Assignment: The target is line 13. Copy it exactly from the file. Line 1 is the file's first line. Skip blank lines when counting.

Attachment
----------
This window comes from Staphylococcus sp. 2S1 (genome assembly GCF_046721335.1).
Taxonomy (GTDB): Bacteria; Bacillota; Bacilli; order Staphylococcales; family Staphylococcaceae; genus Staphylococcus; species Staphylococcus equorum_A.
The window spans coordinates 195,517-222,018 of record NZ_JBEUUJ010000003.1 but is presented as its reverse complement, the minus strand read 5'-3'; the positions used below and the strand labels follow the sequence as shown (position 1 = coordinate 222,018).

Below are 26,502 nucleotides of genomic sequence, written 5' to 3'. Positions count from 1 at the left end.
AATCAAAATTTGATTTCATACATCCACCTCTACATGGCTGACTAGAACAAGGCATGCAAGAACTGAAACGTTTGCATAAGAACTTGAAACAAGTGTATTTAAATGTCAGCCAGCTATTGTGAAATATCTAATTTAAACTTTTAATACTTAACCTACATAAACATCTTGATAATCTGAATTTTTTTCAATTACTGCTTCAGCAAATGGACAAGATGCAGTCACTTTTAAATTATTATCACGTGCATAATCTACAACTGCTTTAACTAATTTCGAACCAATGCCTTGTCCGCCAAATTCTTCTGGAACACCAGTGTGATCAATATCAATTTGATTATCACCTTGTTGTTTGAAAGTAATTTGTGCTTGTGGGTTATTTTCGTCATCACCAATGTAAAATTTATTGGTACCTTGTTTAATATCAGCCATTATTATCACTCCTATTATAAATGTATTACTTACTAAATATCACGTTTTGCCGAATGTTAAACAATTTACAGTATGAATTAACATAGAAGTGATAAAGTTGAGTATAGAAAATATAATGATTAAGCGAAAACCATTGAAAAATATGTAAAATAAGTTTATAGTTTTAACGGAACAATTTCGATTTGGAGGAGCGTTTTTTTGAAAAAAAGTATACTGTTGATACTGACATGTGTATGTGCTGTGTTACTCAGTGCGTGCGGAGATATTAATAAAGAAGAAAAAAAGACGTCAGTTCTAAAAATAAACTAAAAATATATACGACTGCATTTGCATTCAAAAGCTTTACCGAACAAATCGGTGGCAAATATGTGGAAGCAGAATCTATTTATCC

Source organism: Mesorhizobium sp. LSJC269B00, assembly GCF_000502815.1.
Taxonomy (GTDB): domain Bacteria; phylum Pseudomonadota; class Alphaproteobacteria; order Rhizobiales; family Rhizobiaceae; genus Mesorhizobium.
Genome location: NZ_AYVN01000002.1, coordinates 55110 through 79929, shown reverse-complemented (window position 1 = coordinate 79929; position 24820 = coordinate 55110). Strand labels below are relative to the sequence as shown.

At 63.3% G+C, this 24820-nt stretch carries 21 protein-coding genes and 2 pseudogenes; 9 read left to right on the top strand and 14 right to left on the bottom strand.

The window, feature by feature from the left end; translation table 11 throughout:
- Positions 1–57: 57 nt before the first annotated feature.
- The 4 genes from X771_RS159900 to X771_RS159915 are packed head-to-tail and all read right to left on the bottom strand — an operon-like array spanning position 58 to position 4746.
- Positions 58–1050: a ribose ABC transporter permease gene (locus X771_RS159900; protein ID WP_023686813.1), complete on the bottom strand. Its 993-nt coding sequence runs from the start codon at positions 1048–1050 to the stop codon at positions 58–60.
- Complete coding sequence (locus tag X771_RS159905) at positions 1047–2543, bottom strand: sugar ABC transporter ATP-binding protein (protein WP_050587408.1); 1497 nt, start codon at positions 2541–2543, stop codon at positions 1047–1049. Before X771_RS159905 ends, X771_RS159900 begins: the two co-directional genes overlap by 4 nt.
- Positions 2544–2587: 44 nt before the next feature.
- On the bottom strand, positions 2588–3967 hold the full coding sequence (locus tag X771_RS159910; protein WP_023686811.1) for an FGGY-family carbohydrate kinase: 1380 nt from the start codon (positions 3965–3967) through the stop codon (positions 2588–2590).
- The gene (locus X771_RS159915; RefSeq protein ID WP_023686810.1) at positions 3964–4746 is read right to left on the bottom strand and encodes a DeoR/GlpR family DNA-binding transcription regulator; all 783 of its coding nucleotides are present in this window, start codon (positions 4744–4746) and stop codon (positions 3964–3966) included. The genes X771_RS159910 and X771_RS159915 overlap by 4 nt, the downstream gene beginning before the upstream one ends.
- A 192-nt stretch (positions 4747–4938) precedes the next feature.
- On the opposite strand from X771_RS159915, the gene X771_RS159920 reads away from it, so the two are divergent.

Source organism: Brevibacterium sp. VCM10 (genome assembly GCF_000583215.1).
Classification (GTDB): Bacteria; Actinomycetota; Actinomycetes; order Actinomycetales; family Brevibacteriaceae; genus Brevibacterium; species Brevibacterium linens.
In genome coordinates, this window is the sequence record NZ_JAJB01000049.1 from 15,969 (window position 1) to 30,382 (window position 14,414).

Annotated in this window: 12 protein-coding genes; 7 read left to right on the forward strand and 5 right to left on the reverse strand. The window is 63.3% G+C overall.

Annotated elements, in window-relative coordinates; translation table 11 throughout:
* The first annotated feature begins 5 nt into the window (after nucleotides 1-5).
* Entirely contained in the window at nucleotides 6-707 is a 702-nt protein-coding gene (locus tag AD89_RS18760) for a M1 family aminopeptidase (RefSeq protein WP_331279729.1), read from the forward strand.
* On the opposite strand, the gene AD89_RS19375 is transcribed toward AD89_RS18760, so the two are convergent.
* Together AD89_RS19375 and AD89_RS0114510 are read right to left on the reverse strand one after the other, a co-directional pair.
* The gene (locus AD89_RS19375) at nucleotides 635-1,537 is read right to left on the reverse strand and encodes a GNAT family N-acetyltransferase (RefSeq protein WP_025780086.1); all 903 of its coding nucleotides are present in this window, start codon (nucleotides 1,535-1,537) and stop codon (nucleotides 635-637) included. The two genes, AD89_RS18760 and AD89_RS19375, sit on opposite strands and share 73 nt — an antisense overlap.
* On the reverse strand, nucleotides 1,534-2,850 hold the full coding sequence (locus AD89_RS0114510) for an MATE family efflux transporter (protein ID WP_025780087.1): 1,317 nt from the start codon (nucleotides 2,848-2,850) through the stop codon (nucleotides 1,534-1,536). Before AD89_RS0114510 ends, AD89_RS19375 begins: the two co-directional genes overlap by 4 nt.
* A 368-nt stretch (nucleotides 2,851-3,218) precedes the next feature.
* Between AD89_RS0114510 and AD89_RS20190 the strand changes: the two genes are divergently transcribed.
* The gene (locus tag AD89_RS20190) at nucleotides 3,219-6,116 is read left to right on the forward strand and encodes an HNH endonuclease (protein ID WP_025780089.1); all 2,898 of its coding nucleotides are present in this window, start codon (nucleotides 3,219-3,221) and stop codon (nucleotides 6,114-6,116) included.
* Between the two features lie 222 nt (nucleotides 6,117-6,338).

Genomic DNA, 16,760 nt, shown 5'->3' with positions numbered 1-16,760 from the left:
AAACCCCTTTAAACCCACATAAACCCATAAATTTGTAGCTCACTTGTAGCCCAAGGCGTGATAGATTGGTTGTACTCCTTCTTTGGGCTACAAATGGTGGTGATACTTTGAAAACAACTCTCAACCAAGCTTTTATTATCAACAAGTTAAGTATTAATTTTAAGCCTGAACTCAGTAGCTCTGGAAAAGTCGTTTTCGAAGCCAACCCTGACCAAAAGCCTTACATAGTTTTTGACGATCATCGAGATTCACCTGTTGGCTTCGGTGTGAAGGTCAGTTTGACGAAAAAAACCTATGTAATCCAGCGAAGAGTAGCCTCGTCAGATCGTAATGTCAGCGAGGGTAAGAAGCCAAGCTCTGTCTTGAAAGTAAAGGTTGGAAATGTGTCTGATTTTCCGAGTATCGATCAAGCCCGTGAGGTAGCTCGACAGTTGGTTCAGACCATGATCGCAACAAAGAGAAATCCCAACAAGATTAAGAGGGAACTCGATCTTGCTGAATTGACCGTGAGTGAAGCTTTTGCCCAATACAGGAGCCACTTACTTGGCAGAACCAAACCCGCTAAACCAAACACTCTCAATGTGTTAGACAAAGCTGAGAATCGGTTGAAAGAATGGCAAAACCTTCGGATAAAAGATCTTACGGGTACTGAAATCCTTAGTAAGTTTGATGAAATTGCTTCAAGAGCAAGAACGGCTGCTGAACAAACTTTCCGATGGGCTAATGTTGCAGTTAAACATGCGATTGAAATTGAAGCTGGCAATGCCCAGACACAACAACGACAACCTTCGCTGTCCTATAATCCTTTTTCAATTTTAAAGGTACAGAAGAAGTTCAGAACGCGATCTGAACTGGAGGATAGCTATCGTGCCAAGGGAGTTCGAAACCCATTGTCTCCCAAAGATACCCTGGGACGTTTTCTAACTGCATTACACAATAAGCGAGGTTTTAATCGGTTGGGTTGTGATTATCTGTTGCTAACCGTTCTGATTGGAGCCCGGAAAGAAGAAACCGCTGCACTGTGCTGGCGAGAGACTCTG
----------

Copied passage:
- Positions 58–1050: a ribose ABC transporter permease gene (locus X771_RS159900; protein ID WP_023686813.1), complete on the bottom strand. Its 993-nt coding sequence runs from the start codon at positions 1048–1050 to the stop codon at positions 58–60.